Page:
Race Matters and Why Donald Sterling Doesn't | KCET
Race Matters and Why Donald Sterling Doesn't
The leaked audio of the conversation between Donald Sterling and his girlfriend once again proves to me that he's a racist boor. He's paying for his boorishness with the loss of lifetime NBA privileges. Additionally, he's losing the good regard of just about anybody outside his family who knew or worked with him, although it appears that he didn't have much regard to begin with. Not much to pay out there.
That's all that needs to be said at this point about Sterling. Much more needs to be said about the fact that being a racist is not illegal and, unless you are a rich, powerful, high-profile person in the business of black culture who gets caught on tape unequivocally insulting African Americans, it is generally not punished. The fact is, we tend to respond to racially inappropriate comments with a flurry of indignation, and then silence or apathy. Or there is a backlash against the indignation that goes something like: he/she didn't mean anything harmful by it, has other good qualities, was exercising free speech rights, etc. (see Michael Richards, Paula Dean, George Zimmerman, Ted Nugent).
The problem is that we don't really know what racism is, or we can't or won't grasp the systemic nature of it, so we conveniently attribute all the trouble to individual behavior. Donald Sterling and his ilk are bad actors; the rest of us are innocent. That view is embedded in declarations like, "This kind of thing has no place here," or as in the case of L.A. Mayor Eric Garcetti's recent comment, no place in Los Angeles.
That's nice to hear, but it isn't true. Racism does have a place here, as it does in big cities across the country. Small ones, too. The kind of social and spatial separation of the races that Donald Sterling condones and actually practiced as the owner of apartment buildings is the separation on which America was built. Its legacy is in our faces every day, most glaringly in the demographics of where we live; white neighborhoods are considered the most desirable, a standard so normalized we don't even think about why that's true.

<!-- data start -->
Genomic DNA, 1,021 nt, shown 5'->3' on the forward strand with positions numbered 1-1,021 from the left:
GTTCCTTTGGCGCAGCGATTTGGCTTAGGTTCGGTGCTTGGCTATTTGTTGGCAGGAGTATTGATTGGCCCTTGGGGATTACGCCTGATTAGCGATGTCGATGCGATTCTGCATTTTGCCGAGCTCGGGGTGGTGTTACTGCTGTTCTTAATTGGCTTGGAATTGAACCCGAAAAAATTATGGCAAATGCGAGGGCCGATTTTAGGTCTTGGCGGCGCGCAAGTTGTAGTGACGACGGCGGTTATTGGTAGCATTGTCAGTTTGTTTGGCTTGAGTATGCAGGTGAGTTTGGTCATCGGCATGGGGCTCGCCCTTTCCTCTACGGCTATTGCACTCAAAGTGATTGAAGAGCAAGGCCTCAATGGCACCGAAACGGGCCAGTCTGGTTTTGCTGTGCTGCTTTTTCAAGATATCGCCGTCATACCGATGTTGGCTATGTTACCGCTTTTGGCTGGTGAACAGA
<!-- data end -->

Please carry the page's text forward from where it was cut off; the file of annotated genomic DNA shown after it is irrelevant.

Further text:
The L.A. Times ran a story yesterday about how white people are moving into the hood around USC and automatically improving it -- a process elegantly termed gentrification. But all it means is white folks re-entering formerly black or colored spaces that they fled years ago because it got too black or colored; they are still dictating, via their absence or their presence, what makes a neighborhood good or valuable.
I say this not as a condemnation of white people or as a diminishment of black people, but simply as a way of pointing out how racism functions as a system, an invisible hand that once in a great while explodes into view. As a businessman heavily into real estate, Donald Sterling saw the value -- literally -- of that system. It is why he saw no contradiction at all in loathing black people but giving money to the NAACP. It was simply a way of keeping the criticism at bay and the money flowing.
We should thank Donald Sterling in some ways. For one thing, his disapproval of his lady friend fraternizing in a photo with Magic Johnson makes clear that his disdain for black folks is both personal and political -- that is, both individual and systemic.
We can't wiggle out of this one. Magic is rich and powerful, too, but he's black, at the bottom of a racial caste system that Donald Sterling did not invent but willingly buys into. Sterling's crime was not exposing the caste system, but his willingness. It is unseemly. The world should condemn him, but the next thing we should do is take a long, hard look at our own complicity with racism, and what it is that we do -- or don't do -- on a daily basis to make that complicity happen. What we discover will likely be something we'd never want anyone to overhear.